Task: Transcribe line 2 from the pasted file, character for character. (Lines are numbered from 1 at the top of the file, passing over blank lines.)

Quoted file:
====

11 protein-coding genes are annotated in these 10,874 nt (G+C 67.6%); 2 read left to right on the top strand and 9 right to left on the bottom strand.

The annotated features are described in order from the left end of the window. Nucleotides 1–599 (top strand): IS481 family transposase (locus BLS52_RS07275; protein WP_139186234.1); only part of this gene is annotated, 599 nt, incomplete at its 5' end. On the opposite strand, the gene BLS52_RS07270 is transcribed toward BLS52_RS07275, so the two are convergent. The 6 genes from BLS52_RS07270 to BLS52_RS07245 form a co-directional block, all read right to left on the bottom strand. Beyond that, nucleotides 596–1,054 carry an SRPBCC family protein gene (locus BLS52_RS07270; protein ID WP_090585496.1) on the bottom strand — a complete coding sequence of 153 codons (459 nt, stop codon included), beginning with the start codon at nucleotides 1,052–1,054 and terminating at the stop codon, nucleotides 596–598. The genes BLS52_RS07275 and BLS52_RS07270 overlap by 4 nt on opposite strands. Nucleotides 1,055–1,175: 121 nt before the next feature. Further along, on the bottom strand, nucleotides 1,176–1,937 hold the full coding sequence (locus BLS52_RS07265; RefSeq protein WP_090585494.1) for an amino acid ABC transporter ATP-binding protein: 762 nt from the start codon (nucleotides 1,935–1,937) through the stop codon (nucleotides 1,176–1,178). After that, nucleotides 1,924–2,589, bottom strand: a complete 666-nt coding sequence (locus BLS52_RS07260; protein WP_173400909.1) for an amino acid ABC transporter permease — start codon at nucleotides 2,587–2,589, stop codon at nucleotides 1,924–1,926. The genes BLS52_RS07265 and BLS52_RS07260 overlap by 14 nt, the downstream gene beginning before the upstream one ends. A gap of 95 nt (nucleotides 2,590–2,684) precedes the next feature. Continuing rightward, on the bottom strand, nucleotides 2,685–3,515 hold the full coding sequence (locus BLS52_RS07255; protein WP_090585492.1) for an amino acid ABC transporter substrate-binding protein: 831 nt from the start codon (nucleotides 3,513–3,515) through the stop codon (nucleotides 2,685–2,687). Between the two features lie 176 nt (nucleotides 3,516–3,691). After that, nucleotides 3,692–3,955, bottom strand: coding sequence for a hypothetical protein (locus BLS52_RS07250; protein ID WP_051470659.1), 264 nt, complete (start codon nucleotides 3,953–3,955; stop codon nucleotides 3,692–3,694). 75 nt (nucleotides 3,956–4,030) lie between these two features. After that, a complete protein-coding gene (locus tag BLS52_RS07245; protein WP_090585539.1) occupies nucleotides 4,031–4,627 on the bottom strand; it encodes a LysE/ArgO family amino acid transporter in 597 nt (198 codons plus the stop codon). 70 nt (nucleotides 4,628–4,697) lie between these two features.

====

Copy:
The annotated features are described in order from the left end of the window. Nucleotides 1–599 (top strand): IS481 family transposase (locus BLS52_RS07275; protein WP_139186234.1); only part of this gene is annotated, 599 nt, incomplete at its 5' end. On the opposite strand, the gene BLS52_RS07270 is transcribed toward BLS52_RS07275, so the two are convergent. The 6 genes from BLS52_RS07270 to BLS52_RS07245 form a co-directional block, all read right to left on the bottom strand. Beyond that, nucleotides 596–1,054 carry an SRPBCC family protein gene (locus BLS52_RS07270; protein ID WP_090585496.1) on the bottom strand — a complete coding sequence of 153 codons (459 nt, stop codon included), beginning with the start codon at nucleotides 1,052–1,054 and terminating at the stop codon, nucleotides 596–598. The genes BLS52_RS07275 and BLS52_RS07270 overlap by 4 nt on opposite strands. Nucleotides 1,055–1,175: 121 nt before the next feature. Further along, on the bottom strand, nucleotides 1,176–1,937 hold the full coding sequence (locus BLS52_RS07265; RefSeq protein WP_090585494.1) for an amino acid ABC transporter ATP-binding protein: 762 nt from the start codon (nucleotides 1,935–1,937) through the stop codon (nucleotides 1,176–1,178). After that, nucleotides 1,924–2,589, bottom strand: a complete 666-nt coding sequence (locus BLS52_RS07260; protein WP_173400909.1) for an amino acid ABC transporter permease — start codon at nucleotides 2,587–2,589, stop codon at nucleotides 1,924–1,926. The genes BLS52_RS07265 and BLS52_RS07260 overlap by 14 nt, the downstream gene beginning before the upstream one ends. A gap of 95 nt (nucleotides 2,590–2,684) precedes the next feature. Continuing rightward, on the bottom strand, nucleotides 2,685–3,515 hold the full coding sequence (locus BLS52_RS07255; protein WP_090585492.1) for an amino acid ABC transporter substrate-binding protein: 831 nt from the start codon (nucleotides 3,513–3,515) through the stop codon (nucleotides 2,685–2,687). Between the two features lie 176 nt (nucleotides 3,516–3,691). After that, nucleotides 3,692–3,955, bottom strand: coding sequence for a hypothetical protein (locus BLS52_RS07250; protein ID WP_051470659.1), 264 nt, complete (start codon nucleotides 3,953–3,955; stop codon nucleotides 3,692–3,694). 75 nt (nucleotides 3,956–4,030) lie between these two features. After that, a complete protein-coding gene (locus tag BLS52_RS07245; protein WP_090585539.1) occupies nucleotides 4,031–4,627 on the bottom strand; it encodes a LysE/ArgO family amino acid transporter in 597 nt (198 codons plus the stop codon). 70 nt (nucleotides 4,628–4,697) lie between these two features.